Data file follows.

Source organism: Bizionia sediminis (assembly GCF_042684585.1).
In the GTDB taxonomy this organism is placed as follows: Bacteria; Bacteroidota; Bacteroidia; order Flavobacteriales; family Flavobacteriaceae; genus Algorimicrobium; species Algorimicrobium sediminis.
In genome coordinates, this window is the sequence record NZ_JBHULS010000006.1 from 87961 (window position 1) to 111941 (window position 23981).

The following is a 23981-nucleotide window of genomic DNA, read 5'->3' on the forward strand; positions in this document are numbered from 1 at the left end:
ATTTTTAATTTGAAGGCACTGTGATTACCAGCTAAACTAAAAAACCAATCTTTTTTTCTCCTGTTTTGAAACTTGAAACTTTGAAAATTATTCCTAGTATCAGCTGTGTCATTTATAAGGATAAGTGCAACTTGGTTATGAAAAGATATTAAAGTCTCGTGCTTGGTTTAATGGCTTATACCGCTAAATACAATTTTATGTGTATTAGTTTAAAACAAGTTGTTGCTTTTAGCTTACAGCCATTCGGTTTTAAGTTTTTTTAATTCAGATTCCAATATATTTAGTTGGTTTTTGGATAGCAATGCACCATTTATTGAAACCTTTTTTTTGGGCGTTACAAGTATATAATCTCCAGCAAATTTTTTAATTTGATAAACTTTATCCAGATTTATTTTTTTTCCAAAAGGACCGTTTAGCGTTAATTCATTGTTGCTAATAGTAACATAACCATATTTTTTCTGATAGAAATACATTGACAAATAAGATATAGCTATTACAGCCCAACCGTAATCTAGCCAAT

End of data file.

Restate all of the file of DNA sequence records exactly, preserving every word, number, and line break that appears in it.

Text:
Source organism: Bizionia sediminis (assembly GCF_042684585.1).
In the GTDB taxonomy this organism is placed as follows: Bacteria; Bacteroidota; Bacteroidia; order Flavobacteriales; family Flavobacteriaceae; genus Algorimicrobium; species Algorimicrobium sediminis.
In genome coordinates, this window is the sequence record NZ_JBHULS010000006.1 from 87961 (window position 1) to 111941 (window position 23981).

The following is a 23981-nucleotide window of genomic DNA, read 5'->3' on the forward strand; positions in this document are numbered from 1 at the left end:
ATTTTTAATTTGAAGGCACTGTGATTACCAGCTAAACTAAAAAACCAATCTTTTTTTCTCCTGTTTTGAAACTTGAAACTTTGAAAATTATTCCTAGTATCAGCTGTGTCATTTATAAGGATAAGTGCAACTTGGTTATGAAAAGATATTAAAGTCTCGTGCTTGGTTTAATGGCTTATACCGCTAAATACAATTTTATGTGTATTAGTTTAAAACAAGTTGTTGCTTTTAGCTTACAGCCATTCGGTTTTAAGTTTTTTTAATTCAGATTCCAATATATTTAGTTGGTTTTTGGATAGCAATGCACCATTTATTGAAACCTTTTTTTTGGGCGTTACAAGTATATAATCTCCAGCAAATTTTTTAATTTGATAAACTTTATCCAGATTTATTTTTTTTCCAAAAGGACCGTTTAGCGTTAATTCATTGTTGCTAATAGTAACATAACCATATTTTTTCTGATAGAAATACATTGACAAATAAGATATAGCTATTACAGCCCAACCGTAATCTAGCCAAT